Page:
What's it about?

Players can walk back through time and experience World War II like never before in MEDAL OF HONOR: ABOVE AND BEYOND. The game brings gamers beyond the frontlines of the battlefields, fighting back Nazi forces in Europe with the fate of the world hanging in the balance. You'll play as an agent of the Office of Strategic Services, moving through enemy lines to sabotage the enemy forces and to aid resistance allies. You'll battle on land, in the air, and over the sea as you crawl through the trenches, drive a tank as its cannon booms, and fend off a squadron of fighters in the gun turret of your heavy bomber. You'll also learn about the harsh realities of the war from the people that lived through it as real-life veterans from the war tell their personal tales of both tragedy and triumph. With an extensive single-play campaign, as well as an action-packed multiplayer, all presented in pulse pounding virtual reality, you don't just play Medal of Honor: Above and Beyond … you live it.

Is it any good?

While virtual reality gaming has come a long way in recent years, moving past the days of being a gimmicky fad and into the realm of top tier gaming, this title's issues keep it from getting any medals. Medal of Honor: Above and Beyond is EA's attempt to bring a true console experience to VR while returning to its WWII roots, trying to breathe new life into the franchise. On the surface, it seems like it would hit the mark. The game requires some heavy-duty computer hardware to power its virtual WWII environments. The controls are intuitive enough to feel natural, recreating the feel of firing off some period accurate firearms. There's both a substantially meaty single-player campaign and a fast-paced multiplayer component. And to drive it all home, there's the unique documentary style interviews with real-life WWII veterans recounting their personal tales and adding an extra emotion punch to the experience. But while all the pieces seem to be there, they unfortunately never quite fit together just right.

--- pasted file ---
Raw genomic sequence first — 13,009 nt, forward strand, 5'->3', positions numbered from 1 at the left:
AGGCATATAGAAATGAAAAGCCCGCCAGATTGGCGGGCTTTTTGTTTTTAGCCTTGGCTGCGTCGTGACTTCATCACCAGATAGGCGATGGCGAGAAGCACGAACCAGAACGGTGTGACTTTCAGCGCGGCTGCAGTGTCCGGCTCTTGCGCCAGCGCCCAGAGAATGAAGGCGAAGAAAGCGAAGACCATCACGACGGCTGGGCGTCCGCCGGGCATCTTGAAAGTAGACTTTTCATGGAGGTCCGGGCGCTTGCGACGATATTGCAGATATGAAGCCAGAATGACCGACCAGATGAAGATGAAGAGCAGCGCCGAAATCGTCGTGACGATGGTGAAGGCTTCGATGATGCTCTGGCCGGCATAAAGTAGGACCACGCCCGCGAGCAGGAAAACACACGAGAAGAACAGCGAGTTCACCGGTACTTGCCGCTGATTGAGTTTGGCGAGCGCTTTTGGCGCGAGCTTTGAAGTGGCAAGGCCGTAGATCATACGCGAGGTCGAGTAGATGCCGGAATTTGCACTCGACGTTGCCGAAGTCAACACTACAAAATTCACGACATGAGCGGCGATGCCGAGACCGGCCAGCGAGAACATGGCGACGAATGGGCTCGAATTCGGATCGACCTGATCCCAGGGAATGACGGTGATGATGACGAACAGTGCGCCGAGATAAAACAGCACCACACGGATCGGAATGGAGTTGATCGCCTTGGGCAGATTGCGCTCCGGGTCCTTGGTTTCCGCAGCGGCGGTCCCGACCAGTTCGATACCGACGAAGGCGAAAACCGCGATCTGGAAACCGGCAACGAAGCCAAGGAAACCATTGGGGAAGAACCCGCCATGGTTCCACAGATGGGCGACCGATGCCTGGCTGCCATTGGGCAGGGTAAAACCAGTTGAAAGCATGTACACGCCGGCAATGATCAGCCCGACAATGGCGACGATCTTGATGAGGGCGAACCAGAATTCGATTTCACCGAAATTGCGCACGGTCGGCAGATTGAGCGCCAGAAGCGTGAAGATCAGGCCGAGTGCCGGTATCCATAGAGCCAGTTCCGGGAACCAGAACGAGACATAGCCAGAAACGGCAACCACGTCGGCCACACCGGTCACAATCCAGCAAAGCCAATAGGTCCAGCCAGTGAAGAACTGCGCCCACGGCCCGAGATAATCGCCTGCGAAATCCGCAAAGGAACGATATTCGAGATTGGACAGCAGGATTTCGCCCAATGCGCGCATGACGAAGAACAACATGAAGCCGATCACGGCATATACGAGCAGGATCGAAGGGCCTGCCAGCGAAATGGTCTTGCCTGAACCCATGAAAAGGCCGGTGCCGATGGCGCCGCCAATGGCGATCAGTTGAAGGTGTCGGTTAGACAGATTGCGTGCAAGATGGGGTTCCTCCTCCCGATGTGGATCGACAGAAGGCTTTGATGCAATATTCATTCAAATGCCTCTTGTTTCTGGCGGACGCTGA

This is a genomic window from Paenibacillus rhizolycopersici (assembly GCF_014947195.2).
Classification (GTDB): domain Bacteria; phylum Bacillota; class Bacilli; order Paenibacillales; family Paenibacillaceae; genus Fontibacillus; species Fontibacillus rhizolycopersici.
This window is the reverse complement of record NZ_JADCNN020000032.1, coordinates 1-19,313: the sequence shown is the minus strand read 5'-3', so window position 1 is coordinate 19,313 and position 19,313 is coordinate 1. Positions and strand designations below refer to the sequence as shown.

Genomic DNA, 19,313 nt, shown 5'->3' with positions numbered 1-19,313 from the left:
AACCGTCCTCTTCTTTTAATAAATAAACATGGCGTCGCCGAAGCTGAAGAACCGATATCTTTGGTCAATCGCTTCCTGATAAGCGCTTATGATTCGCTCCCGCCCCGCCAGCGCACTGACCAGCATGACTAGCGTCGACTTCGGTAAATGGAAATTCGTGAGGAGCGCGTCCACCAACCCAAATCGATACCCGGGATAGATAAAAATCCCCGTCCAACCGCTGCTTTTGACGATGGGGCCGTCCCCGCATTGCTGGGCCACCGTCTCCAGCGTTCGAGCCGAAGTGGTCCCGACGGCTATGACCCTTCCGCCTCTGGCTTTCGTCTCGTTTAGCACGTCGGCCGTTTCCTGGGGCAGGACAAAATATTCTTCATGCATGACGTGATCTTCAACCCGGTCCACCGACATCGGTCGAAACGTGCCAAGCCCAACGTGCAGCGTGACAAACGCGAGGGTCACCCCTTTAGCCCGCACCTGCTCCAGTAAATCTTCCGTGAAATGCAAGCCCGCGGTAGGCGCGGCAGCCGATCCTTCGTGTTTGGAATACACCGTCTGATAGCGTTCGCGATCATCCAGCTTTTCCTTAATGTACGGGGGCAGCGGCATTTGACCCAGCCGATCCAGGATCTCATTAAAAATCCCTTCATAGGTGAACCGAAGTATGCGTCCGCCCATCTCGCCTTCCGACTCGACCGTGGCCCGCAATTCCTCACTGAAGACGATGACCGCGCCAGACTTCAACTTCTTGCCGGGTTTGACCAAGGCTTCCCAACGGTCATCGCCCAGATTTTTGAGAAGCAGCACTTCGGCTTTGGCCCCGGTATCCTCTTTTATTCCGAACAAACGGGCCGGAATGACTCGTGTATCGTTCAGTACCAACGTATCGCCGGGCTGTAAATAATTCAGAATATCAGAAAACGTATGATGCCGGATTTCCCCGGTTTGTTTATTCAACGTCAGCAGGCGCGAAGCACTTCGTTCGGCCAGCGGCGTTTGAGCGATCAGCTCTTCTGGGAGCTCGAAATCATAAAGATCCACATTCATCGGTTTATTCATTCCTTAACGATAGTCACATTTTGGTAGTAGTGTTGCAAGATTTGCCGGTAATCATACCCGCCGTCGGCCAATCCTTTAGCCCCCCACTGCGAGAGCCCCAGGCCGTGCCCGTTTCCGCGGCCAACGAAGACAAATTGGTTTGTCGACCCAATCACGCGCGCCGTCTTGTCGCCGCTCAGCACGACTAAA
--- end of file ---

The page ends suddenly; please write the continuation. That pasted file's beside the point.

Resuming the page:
For starters, while the high system requirements help to make the game look sharp and detailed, the character animations look stiff and awkward when they move. They're less like people and more like wooden mannequins. Other visual hiccups pop up from time to time, but usually they're little more than the occasional odd distraction. One frustrating thing about the gameplay is the enemy's uncanny accuracy. While you might have trouble lining up the perfect shot to take out a sniper in the distance, they seem to have no problems picking you off at range. And even though the multiplayer is fun, finding a full group of people to play with is a rarity. In most cases, the game fills empty slots with AI bots which are either completely clueless or ace sharpshooters. Either way, it's a far cry from fighting against live opponents. All told, Medal of Honor: Above and Beyond is a decent WWII shooter that stops short of being either above or beyond other VR shooters.

Talk to your kids about ...

  • Families can talk about violence in video games. Is the impact of the violence in Medal of Honor: Above and Beyond affected by the amount of realistic violence shown in the game? What are some of the ways that realistic violence, such as recreations of war, have on younger audiences? Does virtual reality magnify the impact of that violence by bringing audiences even closer to it?

  • What are some of the ways that World War II shaped history? What lessons did we learn and how can they help in the present day? What sort of personal impact does war have on those sent to fight?

Game details